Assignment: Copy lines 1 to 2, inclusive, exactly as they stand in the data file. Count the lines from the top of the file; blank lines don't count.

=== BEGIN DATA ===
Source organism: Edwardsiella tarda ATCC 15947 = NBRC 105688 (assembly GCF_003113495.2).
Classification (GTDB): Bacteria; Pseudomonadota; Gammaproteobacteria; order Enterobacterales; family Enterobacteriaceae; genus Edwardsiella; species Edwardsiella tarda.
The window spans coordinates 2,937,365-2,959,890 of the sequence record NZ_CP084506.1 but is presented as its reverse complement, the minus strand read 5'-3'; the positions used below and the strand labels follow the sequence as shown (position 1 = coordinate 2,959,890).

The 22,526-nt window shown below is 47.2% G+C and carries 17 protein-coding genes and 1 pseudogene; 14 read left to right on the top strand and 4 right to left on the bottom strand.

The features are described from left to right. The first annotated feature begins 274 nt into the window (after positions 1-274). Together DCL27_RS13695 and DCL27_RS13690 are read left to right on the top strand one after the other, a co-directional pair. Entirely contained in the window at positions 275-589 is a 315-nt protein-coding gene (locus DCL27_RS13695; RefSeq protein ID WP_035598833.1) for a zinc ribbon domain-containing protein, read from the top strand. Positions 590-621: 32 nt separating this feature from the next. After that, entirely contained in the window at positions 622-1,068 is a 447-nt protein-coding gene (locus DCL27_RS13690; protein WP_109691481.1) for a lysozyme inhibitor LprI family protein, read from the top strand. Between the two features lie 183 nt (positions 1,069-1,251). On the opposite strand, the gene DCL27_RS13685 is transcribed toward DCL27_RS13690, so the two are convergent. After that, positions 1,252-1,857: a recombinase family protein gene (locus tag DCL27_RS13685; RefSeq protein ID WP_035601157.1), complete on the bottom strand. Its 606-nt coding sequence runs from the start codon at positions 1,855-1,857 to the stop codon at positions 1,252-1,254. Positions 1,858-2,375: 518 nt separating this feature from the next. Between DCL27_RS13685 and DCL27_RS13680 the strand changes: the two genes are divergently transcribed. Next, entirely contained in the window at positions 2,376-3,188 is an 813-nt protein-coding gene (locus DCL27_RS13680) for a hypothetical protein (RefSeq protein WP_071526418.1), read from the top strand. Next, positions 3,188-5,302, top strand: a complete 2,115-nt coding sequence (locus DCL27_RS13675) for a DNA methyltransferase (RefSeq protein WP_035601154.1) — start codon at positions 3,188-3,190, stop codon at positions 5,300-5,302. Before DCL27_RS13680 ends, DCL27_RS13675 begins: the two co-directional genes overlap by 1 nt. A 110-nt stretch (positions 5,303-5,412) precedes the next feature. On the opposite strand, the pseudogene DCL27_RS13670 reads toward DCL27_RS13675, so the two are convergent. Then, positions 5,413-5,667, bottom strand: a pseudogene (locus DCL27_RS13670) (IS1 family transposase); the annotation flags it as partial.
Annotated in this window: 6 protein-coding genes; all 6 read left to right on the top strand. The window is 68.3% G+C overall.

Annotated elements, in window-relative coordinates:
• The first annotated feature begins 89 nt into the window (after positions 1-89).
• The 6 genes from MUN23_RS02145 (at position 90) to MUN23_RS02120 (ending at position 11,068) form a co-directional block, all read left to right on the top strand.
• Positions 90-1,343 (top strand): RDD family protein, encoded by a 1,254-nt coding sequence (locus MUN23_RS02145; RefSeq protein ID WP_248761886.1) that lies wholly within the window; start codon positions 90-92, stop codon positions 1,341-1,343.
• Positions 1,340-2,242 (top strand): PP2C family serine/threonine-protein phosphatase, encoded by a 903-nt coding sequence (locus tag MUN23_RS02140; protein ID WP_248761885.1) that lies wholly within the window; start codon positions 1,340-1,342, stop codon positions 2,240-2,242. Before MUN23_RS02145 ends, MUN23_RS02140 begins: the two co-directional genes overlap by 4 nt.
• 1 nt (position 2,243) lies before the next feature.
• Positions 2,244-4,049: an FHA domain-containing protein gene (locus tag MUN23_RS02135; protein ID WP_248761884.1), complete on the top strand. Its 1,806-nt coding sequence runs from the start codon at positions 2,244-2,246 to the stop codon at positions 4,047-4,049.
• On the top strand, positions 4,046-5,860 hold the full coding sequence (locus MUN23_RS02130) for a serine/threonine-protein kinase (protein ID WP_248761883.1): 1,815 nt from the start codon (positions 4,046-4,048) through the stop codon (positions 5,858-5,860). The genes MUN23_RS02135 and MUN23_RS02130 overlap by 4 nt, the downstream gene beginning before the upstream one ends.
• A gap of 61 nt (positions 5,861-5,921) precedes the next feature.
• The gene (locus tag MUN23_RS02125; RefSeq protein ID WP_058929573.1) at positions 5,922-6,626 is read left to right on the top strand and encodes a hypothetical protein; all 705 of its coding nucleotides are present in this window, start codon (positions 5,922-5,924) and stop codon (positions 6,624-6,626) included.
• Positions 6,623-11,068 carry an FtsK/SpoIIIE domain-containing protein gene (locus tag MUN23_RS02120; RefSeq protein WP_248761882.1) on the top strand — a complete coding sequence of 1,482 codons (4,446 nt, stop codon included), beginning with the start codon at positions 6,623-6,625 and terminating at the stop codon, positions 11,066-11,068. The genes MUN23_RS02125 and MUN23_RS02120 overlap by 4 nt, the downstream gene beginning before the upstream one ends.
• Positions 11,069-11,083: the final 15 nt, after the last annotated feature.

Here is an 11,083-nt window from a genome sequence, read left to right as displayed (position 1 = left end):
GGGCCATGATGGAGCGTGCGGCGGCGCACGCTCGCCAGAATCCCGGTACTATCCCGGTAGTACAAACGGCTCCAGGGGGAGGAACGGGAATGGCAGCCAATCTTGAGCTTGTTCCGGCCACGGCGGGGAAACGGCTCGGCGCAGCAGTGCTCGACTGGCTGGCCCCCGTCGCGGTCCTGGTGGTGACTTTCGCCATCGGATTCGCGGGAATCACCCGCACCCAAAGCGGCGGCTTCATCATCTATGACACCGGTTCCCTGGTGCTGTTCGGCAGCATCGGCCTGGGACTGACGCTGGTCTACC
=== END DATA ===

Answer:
Source organism: Edwardsiella tarda ATCC 15947 = NBRC 105688 (assembly GCF_003113495.2).
Classification (GTDB): Bacteria; Pseudomonadota; Gammaproteobacteria; order Enterobacterales; family Enterobacteriaceae; genus Edwardsiella; species Edwardsiella tarda.